I wonder if someone makes a Bluetooth connected USB host gadget? A pocket sized, battery powered gizmo that could connect with a mobile device with a USB port that could connect peripherals like GPSRs and anything else - cameras, eReaders, external hard drives, etc. Done right, that could be a universal (read: iOS & Android) solution.

  14. Actually, the BadElf isn't made by Apple, and it's been around for quite a while, since at least late 2010.


    Reviews are generally favorable (see Amazon). But I've still got mixed feelings about any of the GPS add-ons, whether using the dock connector or Bluetooth. If you need a higher precision GPS than what's in your iThing, just get a handheld unit that'll have better battery life.


    As an aside, Walt - I'd like to know where you can find a Bluetooth GPS puck that's 66 channel, WAAS capable, with a 10Hz sampling rate for $35. Bonus points if you can find favorable product reviews on same. Cheapest ones I can find online are at Semsons.com, QStarz and Holux models around around $55-$60 for "open box" specials.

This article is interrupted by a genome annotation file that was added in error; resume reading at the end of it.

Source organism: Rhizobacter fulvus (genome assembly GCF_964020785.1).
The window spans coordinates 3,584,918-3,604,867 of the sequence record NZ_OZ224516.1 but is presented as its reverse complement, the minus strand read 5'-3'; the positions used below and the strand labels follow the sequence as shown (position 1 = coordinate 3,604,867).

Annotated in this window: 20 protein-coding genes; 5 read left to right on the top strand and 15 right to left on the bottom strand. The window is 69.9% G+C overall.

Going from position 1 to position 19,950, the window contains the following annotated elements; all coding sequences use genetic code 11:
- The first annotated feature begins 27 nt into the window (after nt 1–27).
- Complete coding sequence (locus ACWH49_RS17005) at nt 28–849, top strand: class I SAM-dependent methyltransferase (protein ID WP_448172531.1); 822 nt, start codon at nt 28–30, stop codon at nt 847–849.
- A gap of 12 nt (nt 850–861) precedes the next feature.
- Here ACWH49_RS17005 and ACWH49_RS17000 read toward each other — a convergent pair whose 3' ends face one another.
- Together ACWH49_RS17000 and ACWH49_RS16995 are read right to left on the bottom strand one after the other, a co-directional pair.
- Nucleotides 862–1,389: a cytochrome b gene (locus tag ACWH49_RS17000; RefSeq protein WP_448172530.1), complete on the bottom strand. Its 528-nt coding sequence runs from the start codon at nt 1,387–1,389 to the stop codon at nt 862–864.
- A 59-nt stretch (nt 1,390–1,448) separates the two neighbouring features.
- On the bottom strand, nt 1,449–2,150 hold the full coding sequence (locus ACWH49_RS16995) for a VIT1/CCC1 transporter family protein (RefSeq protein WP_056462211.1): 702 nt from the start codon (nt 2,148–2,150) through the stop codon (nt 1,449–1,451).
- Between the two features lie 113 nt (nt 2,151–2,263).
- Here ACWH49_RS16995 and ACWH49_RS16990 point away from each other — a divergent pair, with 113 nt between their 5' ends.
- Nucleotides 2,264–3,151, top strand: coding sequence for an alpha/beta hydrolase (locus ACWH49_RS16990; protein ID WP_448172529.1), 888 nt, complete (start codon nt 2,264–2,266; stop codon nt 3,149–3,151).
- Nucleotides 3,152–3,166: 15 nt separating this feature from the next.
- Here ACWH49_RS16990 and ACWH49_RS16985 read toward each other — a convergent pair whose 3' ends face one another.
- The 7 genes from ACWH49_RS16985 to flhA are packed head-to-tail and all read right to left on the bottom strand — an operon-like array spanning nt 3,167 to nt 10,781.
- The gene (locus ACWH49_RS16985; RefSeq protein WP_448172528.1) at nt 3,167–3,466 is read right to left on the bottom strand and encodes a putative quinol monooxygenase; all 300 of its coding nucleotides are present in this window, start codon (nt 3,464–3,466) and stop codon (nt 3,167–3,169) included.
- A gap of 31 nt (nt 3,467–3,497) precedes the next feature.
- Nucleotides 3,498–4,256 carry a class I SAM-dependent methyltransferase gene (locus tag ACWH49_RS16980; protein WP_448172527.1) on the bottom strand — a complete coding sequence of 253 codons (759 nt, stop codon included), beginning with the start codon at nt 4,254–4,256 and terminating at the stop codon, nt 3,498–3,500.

15. I don't really need a compass or barometer either. Or a 10Hz sampling rate. A minimal basemap, on a 70 pixel square doesn't interest me either.


    But it looks about a 1/3 smaller overall than the 301 and 401 models. Not sure what to make of the battery life claim - "up to" 50 hours may mean "depending on usage" or "you'll be lucky to get this if you turn off most of the features."


    The 301/401 models might have only gotten a long day's use from a pair of AAA batteries, but I could carry extra batteries easily enough. If I have to carry my cellphone charger for the Fenix (either the wall wart or an external battery box), it kinda offsets the battery and weight advantages.